Prince’s Estate Sues Roc Nation For Copyright

Prince’s estate has sued Jay Z’s Roc Nation for a copyright infringement, claiming that streaming service Tidal has been illegally streaming the catalogue of Prince’s music.

According to Prince’s NPG Records, a deal was agreed with music and sports management company Roc Nation in June which gave them permission to stream his music for 90 days.  Tidal have been streaming 15 Prince records up to now and according to Prince’s estate they did so without authorisation.

The lawsuit states that “Roc Nation, through its Tidal service, is exploiting many copyrighted Prince works”.

This is a big blow to Tidal who pride themselves on being different to streaming service rivals such as Apple Music and Spotify due to them paying higher royalties – some reports suggest that Tidal will be paying double. This underlines the fact that Tidal is for the artists, created by artists as when Jay Z launched the streaming service he had strong support from Kanye West, Coldplay and Madonna.

Jay Z relaunched the streaming service last year after buying Swedish technology company Aspiro via his own company Project Panther LTD for $56 million, who run both Tidal and WiMP.

Roc Nation‘s roster includes artists such as Rihanna and J Cole as well as sports stars such as German international footballer Jerome Boateng and Puerto Rican former boxing World Champion, Miguel Cotto.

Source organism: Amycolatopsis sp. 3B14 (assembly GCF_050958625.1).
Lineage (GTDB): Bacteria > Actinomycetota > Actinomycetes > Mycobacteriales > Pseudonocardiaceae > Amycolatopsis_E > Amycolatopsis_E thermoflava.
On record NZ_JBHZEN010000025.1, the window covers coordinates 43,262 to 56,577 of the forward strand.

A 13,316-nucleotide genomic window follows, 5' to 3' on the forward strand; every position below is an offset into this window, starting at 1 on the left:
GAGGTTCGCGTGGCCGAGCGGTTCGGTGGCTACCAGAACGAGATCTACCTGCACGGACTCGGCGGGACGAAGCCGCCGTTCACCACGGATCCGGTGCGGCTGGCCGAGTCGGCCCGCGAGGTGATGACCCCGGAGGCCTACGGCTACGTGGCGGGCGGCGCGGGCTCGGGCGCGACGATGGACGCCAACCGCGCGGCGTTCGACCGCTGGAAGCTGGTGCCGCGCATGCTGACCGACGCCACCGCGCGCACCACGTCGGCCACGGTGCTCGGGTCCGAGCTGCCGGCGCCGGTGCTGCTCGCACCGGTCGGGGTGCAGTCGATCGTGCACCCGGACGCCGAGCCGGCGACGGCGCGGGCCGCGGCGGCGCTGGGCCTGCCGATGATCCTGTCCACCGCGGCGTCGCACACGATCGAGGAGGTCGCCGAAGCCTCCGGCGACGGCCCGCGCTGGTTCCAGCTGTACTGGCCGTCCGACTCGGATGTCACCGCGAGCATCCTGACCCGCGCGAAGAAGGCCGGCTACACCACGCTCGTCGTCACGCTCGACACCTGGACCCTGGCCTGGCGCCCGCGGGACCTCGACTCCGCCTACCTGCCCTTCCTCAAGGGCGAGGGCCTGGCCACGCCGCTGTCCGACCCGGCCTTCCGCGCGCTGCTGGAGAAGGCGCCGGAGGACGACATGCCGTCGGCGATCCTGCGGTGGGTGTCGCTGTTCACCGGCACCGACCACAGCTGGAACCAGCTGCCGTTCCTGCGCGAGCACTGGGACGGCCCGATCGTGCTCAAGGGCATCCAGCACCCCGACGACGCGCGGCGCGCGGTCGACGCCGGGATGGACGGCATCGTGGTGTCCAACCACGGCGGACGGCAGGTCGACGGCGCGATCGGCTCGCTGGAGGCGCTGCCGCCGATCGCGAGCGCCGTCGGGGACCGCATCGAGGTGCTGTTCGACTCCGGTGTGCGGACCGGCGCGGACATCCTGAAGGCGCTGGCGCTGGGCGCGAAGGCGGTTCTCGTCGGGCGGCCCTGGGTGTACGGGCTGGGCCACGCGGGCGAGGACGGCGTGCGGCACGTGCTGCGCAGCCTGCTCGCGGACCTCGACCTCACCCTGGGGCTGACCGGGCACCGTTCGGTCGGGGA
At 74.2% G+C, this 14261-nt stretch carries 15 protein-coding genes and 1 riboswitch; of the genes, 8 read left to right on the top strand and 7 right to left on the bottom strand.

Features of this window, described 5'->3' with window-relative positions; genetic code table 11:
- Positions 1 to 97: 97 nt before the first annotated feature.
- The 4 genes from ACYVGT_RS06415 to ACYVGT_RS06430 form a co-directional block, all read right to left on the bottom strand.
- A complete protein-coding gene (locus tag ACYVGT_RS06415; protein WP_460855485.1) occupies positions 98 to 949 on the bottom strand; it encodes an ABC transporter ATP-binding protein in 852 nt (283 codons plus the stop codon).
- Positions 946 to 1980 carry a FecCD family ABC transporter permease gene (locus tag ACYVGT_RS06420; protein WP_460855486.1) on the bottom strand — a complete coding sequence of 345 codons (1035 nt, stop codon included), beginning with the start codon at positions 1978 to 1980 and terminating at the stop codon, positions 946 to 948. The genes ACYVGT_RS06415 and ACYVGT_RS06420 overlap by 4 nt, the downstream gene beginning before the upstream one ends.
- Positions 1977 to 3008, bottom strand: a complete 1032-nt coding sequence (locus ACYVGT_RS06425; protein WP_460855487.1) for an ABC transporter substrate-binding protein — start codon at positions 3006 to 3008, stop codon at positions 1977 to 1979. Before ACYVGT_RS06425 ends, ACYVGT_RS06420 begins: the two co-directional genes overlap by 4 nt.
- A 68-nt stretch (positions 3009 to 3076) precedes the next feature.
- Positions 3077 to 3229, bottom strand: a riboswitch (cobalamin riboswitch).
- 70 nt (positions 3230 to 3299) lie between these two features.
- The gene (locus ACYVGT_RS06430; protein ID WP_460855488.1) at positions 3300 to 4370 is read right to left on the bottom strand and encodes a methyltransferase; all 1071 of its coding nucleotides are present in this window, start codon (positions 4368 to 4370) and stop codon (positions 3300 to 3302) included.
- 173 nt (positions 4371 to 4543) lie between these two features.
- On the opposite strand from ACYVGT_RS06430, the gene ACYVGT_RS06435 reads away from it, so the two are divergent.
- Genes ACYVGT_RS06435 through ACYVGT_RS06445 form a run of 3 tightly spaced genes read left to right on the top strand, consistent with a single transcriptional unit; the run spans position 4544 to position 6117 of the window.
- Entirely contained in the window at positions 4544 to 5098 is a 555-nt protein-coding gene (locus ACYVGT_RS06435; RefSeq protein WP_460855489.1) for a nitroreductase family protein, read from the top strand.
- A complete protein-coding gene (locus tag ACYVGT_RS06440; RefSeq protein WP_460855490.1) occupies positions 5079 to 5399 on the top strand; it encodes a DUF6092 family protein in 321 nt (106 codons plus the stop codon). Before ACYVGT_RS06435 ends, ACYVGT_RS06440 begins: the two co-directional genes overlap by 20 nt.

Tidal exclusively debuted Prince’s 38th studio album ‘HitnRun Phase One’ in September, just two months after the artist took all of his music down from other streaming services. Tidal also exclusively streamed Prince’s ‘Rally 4 Peace Concert’ in Baltimore after the death of Freddie Gray. Despite these links with Tidal, NPG records say there was no further arrangement for the artists music to be used on the streaming site.

Earlier this month, Prince’s estate agreed a deal with Universal that gave them full rights to the late musicians music, which complicates the issue with Tidal even further considering the agreement gave Universal exclusive Worldwide publishing rights.

A spokesman for Tidal declined to comment on the story.

Words by Ben McQuaide

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